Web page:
Slang Expressions Navigate Through Internet Censorship in China

March 12, 2010 11:34 am Last Updated: October 1, 2015 8:36 pm
(Frederic J. Brown/AFP/Getty Images)
(Frederic J. Brown/AFP/Getty Images)

Chinese netizens have found a creatively flamboyant, sometimes off-color, new way to voice their discontent about the social dilemmas in China—with less chance of raising a red flag. They have invented slang Internet expressions in both Chinese and English.

The verbal banter began in early 2009 when authorities launched a campaign called the “Special Action to Harness Vulgar Internet Practices,” a reflection of recent measures to tighten Internet control in China. Many websites have already become casualties of the program.

In one internet communication, an irritated netizen created a pun to vent his anger, adapting a slang expression and curse in Chinese: “CaoNiMa,” (literally, “grass mud horse”).

What began as a sarcastic joke resonated throughout the country within a week. A hybrid Chinese character was created by fusing half of each of the three Chinese characters which make up the pejorative expression. The creative spirit inspired cooperative efforts in the form of stories, songs, and websites. Someone created a video featuring a South American alpaca.

The “horse” soon became an Internet icon, quickly gaining notoriety as one of the “Top Ten Mythical Creatures of China.” Business opportunities abounded, and the creature found its way into merchandizing, running the gamut from stuffed animals to balloons to video games and buttons. Agricultural prospects were even explored.

Inspired by the trend to use slang expressions, netizens created more puns such as “Yakeshit”—a giant lizard which has also joined the ranks of the “Top Ten Mythical Creatures of China.”

The Chinese character of “Yakeshit” is composed of the three characters of the phrase, “Ya-Ke-Xi” which means “good” or “great” in Uyghur, mocking the Chinese authorities’ recent promotional TV program, “The Party’s Policy Ya-Ke-Xi,” which showcased the gratefulness and admiration of the Xinjiang Uyghurs toward the CCP’s policies—ironically just in the aftermath of the CCP’s most recent measures of extreme repression in the region.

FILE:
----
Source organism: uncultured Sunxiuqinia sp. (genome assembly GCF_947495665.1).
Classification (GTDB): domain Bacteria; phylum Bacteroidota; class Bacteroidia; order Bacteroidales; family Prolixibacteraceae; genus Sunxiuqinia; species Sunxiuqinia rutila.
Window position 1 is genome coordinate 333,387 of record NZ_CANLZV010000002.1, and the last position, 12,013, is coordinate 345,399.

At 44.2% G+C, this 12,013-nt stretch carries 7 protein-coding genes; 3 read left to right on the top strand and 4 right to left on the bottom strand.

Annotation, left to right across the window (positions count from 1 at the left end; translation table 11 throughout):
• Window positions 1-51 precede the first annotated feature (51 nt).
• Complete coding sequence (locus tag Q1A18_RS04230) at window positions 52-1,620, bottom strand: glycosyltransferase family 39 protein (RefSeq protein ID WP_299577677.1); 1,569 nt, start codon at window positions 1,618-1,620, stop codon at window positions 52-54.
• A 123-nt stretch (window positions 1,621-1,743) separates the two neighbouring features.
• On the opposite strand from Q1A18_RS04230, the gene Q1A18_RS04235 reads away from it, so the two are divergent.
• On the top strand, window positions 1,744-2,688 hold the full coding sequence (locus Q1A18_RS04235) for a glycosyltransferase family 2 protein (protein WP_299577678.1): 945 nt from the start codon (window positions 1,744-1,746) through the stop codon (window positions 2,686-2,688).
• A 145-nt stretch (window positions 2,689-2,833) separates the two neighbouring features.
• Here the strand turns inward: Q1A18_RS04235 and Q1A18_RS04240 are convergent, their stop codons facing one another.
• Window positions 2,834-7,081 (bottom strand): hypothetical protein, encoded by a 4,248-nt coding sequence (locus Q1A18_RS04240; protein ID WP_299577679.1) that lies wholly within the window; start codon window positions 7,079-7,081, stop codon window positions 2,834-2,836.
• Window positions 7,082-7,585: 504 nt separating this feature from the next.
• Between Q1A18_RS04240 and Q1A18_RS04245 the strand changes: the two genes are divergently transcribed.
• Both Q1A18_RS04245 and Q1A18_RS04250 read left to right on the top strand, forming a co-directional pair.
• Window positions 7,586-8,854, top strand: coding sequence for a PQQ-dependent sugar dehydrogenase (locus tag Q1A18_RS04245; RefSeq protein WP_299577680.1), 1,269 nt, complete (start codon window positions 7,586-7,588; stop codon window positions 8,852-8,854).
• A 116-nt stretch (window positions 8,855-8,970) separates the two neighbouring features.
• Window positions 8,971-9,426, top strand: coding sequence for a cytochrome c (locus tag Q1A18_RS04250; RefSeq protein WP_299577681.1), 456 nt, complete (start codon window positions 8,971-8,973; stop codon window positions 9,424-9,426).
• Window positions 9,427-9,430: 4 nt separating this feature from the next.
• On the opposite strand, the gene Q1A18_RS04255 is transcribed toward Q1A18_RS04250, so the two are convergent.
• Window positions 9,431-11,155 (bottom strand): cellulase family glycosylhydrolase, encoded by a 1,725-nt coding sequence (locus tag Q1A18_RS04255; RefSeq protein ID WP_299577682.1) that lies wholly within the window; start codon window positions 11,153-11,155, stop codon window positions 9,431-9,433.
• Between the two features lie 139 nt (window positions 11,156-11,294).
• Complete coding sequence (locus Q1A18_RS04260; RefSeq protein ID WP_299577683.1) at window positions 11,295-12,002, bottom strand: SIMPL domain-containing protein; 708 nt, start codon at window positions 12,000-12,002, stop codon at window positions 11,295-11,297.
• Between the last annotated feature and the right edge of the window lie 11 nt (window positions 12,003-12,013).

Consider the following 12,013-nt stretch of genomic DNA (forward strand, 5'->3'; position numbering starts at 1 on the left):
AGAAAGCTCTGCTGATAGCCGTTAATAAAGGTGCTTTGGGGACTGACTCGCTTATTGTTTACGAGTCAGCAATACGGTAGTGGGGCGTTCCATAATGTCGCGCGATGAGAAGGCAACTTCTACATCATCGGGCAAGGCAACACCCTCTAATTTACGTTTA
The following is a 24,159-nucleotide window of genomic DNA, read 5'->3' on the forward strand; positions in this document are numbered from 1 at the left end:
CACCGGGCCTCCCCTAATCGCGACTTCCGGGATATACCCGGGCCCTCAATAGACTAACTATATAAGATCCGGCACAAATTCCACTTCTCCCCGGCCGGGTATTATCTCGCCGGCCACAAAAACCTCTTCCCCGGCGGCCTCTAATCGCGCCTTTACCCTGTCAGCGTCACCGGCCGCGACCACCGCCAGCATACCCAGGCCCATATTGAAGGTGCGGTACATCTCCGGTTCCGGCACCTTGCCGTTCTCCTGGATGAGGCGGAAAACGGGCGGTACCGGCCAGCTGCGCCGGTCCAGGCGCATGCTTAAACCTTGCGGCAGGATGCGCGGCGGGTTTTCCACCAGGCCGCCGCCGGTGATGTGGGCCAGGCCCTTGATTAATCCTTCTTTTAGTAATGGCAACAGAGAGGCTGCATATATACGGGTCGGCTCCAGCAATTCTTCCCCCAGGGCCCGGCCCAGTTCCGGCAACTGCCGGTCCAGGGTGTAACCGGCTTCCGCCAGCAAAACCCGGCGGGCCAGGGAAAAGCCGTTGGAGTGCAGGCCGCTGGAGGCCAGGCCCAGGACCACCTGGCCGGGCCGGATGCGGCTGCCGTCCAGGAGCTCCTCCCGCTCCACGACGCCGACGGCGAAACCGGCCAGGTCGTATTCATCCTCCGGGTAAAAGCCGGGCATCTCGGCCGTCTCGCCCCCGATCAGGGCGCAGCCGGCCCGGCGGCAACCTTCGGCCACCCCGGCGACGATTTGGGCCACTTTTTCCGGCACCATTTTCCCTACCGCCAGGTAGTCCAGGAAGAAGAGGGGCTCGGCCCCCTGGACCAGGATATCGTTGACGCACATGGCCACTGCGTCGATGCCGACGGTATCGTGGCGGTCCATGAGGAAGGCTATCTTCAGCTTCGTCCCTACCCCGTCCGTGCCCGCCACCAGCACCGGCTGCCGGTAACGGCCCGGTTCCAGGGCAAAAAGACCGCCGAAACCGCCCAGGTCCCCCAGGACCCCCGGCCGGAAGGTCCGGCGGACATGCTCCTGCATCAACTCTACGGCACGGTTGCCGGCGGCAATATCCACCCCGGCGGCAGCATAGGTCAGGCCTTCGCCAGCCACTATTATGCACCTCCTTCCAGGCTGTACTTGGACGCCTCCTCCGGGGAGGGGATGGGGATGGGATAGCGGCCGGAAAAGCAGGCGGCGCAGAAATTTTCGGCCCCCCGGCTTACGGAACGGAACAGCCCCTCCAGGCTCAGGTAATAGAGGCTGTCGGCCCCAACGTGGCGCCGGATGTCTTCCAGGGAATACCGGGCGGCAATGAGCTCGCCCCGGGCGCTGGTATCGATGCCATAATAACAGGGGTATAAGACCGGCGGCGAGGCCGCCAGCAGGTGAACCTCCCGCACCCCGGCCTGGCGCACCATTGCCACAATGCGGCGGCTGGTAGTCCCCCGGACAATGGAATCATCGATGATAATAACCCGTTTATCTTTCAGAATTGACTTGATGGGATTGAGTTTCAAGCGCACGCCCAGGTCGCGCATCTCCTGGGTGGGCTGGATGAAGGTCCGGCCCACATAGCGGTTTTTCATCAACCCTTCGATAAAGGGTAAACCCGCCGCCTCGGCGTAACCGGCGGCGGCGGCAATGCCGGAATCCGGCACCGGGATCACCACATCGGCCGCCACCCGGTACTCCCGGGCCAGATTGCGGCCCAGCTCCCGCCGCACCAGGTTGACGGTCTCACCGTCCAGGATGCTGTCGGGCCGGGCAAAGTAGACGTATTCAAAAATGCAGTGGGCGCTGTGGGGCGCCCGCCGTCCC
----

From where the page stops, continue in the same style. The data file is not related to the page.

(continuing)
Another example is “DangZhongYang” (private center) which combines the three Chinese characters representing the Central Committee of the Chinese Communist Party (CCP). The morphed characters resemble a pair of pants.

Near the beginning of 2010, English slang words also began to surface on Chinese Web sites, including: "Gunvernment": gun + government or totalitarian government; "Shamehai": shame + Shanghai; "Antizen": ant + citizen, a derogatory term for common people; and "Conferensleeping": conference + sleeping, or the common phenomena of Chinese officials falling asleep during conferences.

There are also references to events, such as "Cheat miles per hour": a reference to an incident in which a college student was killed by a car speeding at 70 mph in a Hangzhou street, while the driver, the son of a high-ranking official, “got away with the act"; "Suicided": a reference to victims, including Falun Gong practitioners, who are tortured to death during police custody in China, while authorities claim they “committed suicide."

Other references to social realities include "Faceblock": Facebook + block or the reality of Facebook in China; "Democrazy": democracy + crazy, or the price of advocating democracy in China; "Freedamn": freedom + damn, a reference to the state of human rights in China; "Harmany": harm + many, a reference to the so-called “harmony” promoted by the CCP; and "Propoorty": property + poor, a reference to the sky-high housing costs in China.

As a grassroot-level phenomenon, the Internet trend has been compared to that of Weapons of the Weak: Everyday Forms of Peasant Resistance (1985) by James C. Scott.

Instead of having a dampening effect as intended, the latest rounds of tightening controls on Internet censorship in China have inspired some netizens to channel their creative energies while evading the censorship of day-to-day life and sounding out on public life.

Sharing the power of their observations—including life’s not so little ironies—they are still able to let the world in on their views.